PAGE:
Africa Intelligence has reported that Russia is pushing for the departure of the de facto representative of the UN in Libya, Stephanie Williams, who is now playing the role of the UN Special Advisor on Libya, while the United States wants her to remain.
According to the report, among the names mentioned to succeed Williams are those of a German diplomat and a former Ghanaian minister, as informal discussions are going well at the United Nations to define the future of the UN mission in Libya, UNSMIL , and of Stephanie Williams.
Moscow is working behind the scenes to obtain the departure of Stephanie Williams and the appointment of a new special envoy and head of mission. Paris also has reservations about its continuation, while Washington and London wish, for their part, to comfort the American diplomat. The United States is also not totally ruling out proposing Williams for the post of special envoy, even if this prospect is likely to come up against a Russian veto.
In New York, several names are circulating to take over from Stephanie Williams. At the top is that of Christian Buck , former German ambassador to Libya and current director of North Africa and the Middle East at the German Foreign Ministry.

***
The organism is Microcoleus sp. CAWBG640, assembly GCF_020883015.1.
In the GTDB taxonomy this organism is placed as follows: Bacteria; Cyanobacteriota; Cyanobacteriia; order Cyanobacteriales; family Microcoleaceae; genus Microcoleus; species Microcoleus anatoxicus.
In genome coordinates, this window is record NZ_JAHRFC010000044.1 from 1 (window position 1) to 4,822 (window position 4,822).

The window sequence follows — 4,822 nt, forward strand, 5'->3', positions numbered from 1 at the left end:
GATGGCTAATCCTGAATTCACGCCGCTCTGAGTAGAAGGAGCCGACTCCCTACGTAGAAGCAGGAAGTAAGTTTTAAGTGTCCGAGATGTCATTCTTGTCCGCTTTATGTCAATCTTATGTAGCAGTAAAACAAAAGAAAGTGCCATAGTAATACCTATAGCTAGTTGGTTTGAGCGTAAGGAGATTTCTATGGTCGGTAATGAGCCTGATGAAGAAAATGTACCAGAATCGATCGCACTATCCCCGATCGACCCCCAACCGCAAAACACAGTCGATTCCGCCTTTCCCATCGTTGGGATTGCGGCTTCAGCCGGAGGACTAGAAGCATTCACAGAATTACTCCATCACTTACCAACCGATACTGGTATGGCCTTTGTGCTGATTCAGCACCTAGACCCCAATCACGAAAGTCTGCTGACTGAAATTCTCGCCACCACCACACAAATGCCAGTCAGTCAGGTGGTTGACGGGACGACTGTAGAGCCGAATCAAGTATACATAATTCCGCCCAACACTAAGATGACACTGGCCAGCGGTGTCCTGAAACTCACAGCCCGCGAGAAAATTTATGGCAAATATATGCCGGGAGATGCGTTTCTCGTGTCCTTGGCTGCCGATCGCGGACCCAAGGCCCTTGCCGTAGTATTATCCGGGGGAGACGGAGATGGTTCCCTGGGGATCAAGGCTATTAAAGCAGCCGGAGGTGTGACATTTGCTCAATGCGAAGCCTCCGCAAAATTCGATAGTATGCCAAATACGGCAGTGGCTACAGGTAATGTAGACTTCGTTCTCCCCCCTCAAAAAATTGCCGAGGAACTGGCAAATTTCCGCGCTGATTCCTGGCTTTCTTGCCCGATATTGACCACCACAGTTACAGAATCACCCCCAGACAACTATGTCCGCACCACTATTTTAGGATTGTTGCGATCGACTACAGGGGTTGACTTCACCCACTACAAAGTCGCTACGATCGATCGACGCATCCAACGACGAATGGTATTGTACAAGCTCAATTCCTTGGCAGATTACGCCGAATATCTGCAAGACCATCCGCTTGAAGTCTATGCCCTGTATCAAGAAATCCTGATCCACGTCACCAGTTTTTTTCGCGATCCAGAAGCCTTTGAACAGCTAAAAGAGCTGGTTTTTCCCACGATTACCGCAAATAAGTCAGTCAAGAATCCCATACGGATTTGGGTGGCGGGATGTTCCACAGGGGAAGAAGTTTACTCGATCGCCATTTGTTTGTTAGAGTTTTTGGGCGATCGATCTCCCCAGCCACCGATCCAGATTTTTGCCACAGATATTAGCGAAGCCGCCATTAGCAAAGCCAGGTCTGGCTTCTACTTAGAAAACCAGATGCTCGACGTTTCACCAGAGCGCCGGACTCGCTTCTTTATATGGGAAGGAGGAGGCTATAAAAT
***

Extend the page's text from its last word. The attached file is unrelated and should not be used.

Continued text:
The proposal aims less to shorten the mandate of the American – which German diplomacy supports – than to reach a consensus to “save” the UNSMIL, whose mandate has only been renewed for three months, due to pressure Russians. His career – he has never held a ministerial post or important functions at the UN – would however arouse reservations among several members of the UNSC.
Other names include the current UN special representative for Iraq and head of the United Nations Assistance Mission for Iraq (UNAMI), the former Dutch defense minister Jeanine Antoinette Plasschaert.
The African Union (AU), which has been calling for a long time to be better associated with the settlement of the Libyan conflict, is pushing, for its part, for the candidacy of the former Minister of Foreign Affairs of Ghana, Hanna Tetteh.